Tree Building Redux: Nailing another Dmitry Dmitriyevich problem

Greetings, comrades! My name is Vladimir Vladimirovich Vladimirov!

Hey, whassup, Vlad!

As a follow-on to my blog post of a couple of days ago there were a couple of t's that needed crossing and an 'i' or two that needed a dot. Let's see...

First of all, I misspoke a little bit in that post. I said that the following two constructs were equivalent:

 Foobar #Foobar : ... ;


 Foobar #Foobar(true) : ... ;

That is not quite true. The first production above will put a new Foobar node on the stack as long as there is at least one new sub-node.

The second one really does create a new node unconditionally. In other words, if you have a production like:

 ZeroOrMoreFoos #ZeroOrMoreFoos(true) : ("foo")* ;

This will create a new ZeroOrMoreFoos node (that is empty, i.e. has no child nodes) even if it did not consume even one "foo". The definite node, like the first one above, i.e.

 ZeroOrMoreFoos #ZeroOrMoreFoos : ("foo")* ;

This will only create a new node only if at least one "foo" was consumed. Well, the two things would be equivalent if the expansion inside was ("foo")+ since we would always match at least one foo anyway, but in the general case they are not quite the same.

So, here is a run-down of that state of affairs:

 Foobar #Foobar : ... ;

This is effectively the same as:

 Foobar #Foobar(>0) : ... ;


 Foobar #Foobar(true) : blahblah... ;

is effectively the same as:

 Foobar #Foobar(>-1) : blahblah... ;

Building a node if you match non-negative number of sub-nodes is effectively the same thing as a true condition, i.e. you always create a new Foobar node. (It would be quite a trick to have a negative number of sub-nodes on the tree building stack!)

The default tree-building is such that (unless you override it with SMART_NODE_CREATION=false) if you don't write any tree-building annotation, i,e.

 Foobar : ... ;

This is effectively the same as:

 Foobar #Foobar(>1) : ... ;

Now that I've cleared that up, here is another follow-on to that blog post. I mostly inherited this whole notation for tree-building from legacy JJTree and had not revisited it at all hardly. Just trying to look at it the other day with newbie eyes made me realize what a horrible Dmitry Dmitryevich problem there was in the whole thing.

Like, if the node you are going to create has the exact same name as the production, why should you have to repeat it? So, problem->reaction->RESULT!!!

If the name of the Node is the same as the grammar rule, you no longer need need to repeat it. (Duh...)


  Foobar #Foobar : blahblah... ;

can now be written more tersely as:

  Foobar# : ... ;

The # after the name of the production just means that we create a node if there is at least one sub-node on the stack, which could be written not quite as tersely as:

  Foobar#(>0) : ... ;

Actually, the above is only part of the problem. Frequently you have to repeat the production/node name as a return value, so this leads to...

The Dmitry Dmitryevich Dmitryev problem

So, consider the following production:

  Foobar Foobar #Foobar : 
      "foo" (bar)*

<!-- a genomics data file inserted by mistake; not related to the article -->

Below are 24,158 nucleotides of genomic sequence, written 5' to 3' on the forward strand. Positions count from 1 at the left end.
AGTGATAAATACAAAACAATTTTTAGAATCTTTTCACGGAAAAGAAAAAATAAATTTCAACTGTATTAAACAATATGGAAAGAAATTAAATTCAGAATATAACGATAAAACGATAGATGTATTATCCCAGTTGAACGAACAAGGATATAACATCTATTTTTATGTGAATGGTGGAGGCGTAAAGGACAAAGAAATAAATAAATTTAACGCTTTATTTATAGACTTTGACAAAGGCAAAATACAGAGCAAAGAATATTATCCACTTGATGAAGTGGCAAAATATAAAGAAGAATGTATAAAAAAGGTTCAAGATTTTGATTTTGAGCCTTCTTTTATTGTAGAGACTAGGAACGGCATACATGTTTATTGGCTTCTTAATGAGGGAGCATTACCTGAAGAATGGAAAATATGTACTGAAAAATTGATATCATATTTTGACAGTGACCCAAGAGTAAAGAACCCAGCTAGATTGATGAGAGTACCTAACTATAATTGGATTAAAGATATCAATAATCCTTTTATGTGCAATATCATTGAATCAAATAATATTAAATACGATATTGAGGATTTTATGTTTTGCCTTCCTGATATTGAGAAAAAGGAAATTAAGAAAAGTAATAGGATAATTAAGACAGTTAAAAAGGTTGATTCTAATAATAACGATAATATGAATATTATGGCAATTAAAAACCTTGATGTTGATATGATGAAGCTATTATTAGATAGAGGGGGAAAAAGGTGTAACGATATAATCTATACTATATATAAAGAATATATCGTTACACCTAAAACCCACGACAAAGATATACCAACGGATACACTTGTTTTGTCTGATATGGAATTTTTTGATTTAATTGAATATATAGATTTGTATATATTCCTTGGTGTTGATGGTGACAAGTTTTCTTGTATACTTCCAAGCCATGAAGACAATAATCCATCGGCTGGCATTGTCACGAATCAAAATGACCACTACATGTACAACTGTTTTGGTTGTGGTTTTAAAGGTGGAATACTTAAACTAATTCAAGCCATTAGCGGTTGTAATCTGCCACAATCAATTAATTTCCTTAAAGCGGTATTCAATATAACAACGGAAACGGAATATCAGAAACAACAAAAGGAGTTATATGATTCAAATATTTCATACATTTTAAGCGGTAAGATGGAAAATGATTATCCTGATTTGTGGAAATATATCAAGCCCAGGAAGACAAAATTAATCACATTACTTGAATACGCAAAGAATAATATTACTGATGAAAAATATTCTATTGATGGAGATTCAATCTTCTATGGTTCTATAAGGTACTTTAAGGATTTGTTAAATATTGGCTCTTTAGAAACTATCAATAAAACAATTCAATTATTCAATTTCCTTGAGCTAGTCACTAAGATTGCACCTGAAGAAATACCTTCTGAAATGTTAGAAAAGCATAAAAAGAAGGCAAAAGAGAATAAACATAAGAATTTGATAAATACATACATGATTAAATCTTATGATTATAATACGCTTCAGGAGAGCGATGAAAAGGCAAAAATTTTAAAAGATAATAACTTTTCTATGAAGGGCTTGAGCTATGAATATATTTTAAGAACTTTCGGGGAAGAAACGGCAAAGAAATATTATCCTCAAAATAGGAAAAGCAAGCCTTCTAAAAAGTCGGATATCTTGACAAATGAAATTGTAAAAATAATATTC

return CURRENT_NODE;

Here we repeat Foobar three times. The first time specifies the return type of the generated method. The second time is the method name, and the third time is the name of the Node subtype we create (which just happens to be the same as the method's return type.) Note that this is actually a very typical pattern. The above method simply returns the node that it just created. The alias for this is CURRENT_NODE. (Historical note. In legacy JJTree, CURRENT_NODE is called jjtThis. Actually, that still works, but I prefer CURRENT_NODE as the alias. I think the intent is clearer.)

Well, the astute reader will probably anticipate the dénouement of this story. The above production can now be written as:

  #Foobar# : 
     "foo" ("bar")*
      return CURRENT_NODE;

Yes, you guessed it. Now, if the return type is the same as the node type, you can just write # as a shorthand to indicate that.

Another little touch-up

Now, as for this business of having to add in this {return CURRENT_NODE;} at the end of a production if we want the generated method to return the current node, let's see...

First point. The main reason one could want this is that it allows us to express certain things very tersely elsewhere in the grammar. We can write:

  Foobaz :
    Foobar foobar = null;
         ... do something with the foobar object...

We can write foobar=Foobar because the Foobar method returns a Foobar that we can assign from.

Well, this is actually just syntactic sugar. If the Foobar production had no return type, we would have to write:

       foobar = (Foobar) peekNode();
       ... do something with the foobar object ...

Arguably, the whole thing is not worth the candle. But... as things stand, you can now write foobar=Foobar above even if the Foobar method has no return value. The way this is implemented is that if the method actually has no return value, the line:



try {
    foobar = (Foobar) peekNode();
} catch (ClassCastException cce) {
    foobar = null;

So, if the Foobar() method does not have a return value, we just try to grab the last value pushed onto the tree-building stack and use that. Of course, it has to be the right type, but if it's not, we just set it to null.

Final note

The above only works from within a grammar production, where JavaCC generates the above code. When you write your own Java code by hand and you want to be able to write:


then you do need the Foobar production to have the return CURRENT_NODE; at the end.

That's all for now, folks. I should point out that all the features described above are implemented and in the latest version that you can download here. (Well, in general, if I describe a feature it is implemented. If it is something that would be just nice to have, on some road map or wish list, then I'll explicitly say so!)